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Airlines to give customers ‘nonbinary’ choice under gender

February 15, 2019
FILE - In this Jan. 30, 2017 file photo, passengers check in for Delta Air Lines flights at kiosks at Hartsfield-Jackson Atlanta International Airport in Atlanta. Major U.S. airlines say they will soon change their ticketing process to give passengers an option to identifying themselves as male or female. The gender option on airline sites will soon include choices such as "Mx." or "undisclosed." American, Delta and United confirmed Friday, Feb. 15, 2019, that they are in the process of updating their booking tools to add such an option. They said the change will be made in the next several weeks. (AP Photo/David Goldman, File)
FILE - In this Jan. 30, 2017 file photo, passengers check in for Delta Air Lines flights at kiosks at Hartsfield-Jackson Atlanta International Airport in Atlanta. Major U.S. airlines say they will soon change their ticketing process to give passengers an option to identifying themselves as male or female. The gender option on airline sites will soon include choices such as "Mx." or "undisclosed." American, Delta and United confirmed Friday, Feb. 15, 2019, that they are in the process of updating their booking tools to add such an option. They said the change will be made in the next several weeks. (AP Photo/David Goldman, File)

DALLAS (AP) — Major U.S. airlines say they will soon change their ticketing process to give passengers the option of identifying themselves as other than male or female.

The gender option on airline sites will soon include choices such “undisclosed” or “unspecified.” There could also be the optional title of “Mx.”

The airlines say they are making the change to be more inclusive in dealing with a diverse population of travelers.

The move was praised by advocacy groups for transgender people.

“It’s a significant step forward for nonbinary individuals, so they are not faced with a mismatch between their ticketing information and their legal identification,” said Beck Bailey of the Human Rights Campaign.

The Transportation Security Administration says passengers should use the name, gender and birth date on their government-issued ID.

Bailey said he did not know of people with nonbinary identification being kept off planes or trains, but that fear of being stopped added to their stress.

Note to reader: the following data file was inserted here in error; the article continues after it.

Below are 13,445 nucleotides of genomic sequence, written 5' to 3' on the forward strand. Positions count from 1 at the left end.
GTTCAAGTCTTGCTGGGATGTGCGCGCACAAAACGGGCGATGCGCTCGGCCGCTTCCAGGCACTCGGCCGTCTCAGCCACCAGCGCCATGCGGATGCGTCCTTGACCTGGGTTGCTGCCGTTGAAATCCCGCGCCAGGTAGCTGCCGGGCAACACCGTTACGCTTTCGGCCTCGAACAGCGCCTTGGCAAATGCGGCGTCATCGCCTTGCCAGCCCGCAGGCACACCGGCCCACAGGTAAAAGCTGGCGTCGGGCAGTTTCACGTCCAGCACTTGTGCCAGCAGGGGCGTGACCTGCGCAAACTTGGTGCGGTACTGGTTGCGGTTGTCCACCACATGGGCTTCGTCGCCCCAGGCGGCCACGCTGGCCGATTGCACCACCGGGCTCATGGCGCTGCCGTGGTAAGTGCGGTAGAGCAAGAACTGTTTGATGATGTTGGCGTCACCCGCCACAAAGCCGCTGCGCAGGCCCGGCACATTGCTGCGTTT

American, Delta, United, Southwest, Alaska and JetBlue confirmed Friday that they are in the process of updating their booking tools and plan to add a binary option to the gender menu on their sites. They said the change will be made in the next several weeks.

“We certainly have a very diverse customer base. This will be well-received, and we’re happy to do it,” American Airlines spokesman Matt Miller said.

United Airlines plans to let people select M for male, F for female, U for undisclosed or X for unspecified from the gender menu when booking a ticket on its website or mobile app, said spokeswoman Andrea Hiller. They will also have the option of picking “Mx.” as a title.

Hiller said the airline wants to make sure that “all of our customers feel comfortable and welcome no matter how they self-identify.”

U.S. and international airline trade groups recently approved a new standard to handle customers with “nonbinary” IDs. The standard, which is not mandatory but more like guidance, takes effect June 1.

Airlines for America and the International Air Transport Association say the change will let airlines comply with requirements under U.S. and foreign laws that passenger information must match what is on the person’s form of ID used for travel.

In 2017, Oregon became the first state to let residents identify themselves as neither male nor female on driver licenses and other ID cards. California, Colorado, Maine, Minnesota, Arkansas and Washington, D.C., also allow a nonbinary choice on licenses.

Those changes led the National Center for Transgender Equality and Human Rights Campaign to recommend that transgender people carry a second identification such as a passport that shows their sex as it appears on their ticket.

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David Koenig can be reached at http://twitter.com/airlinewriter

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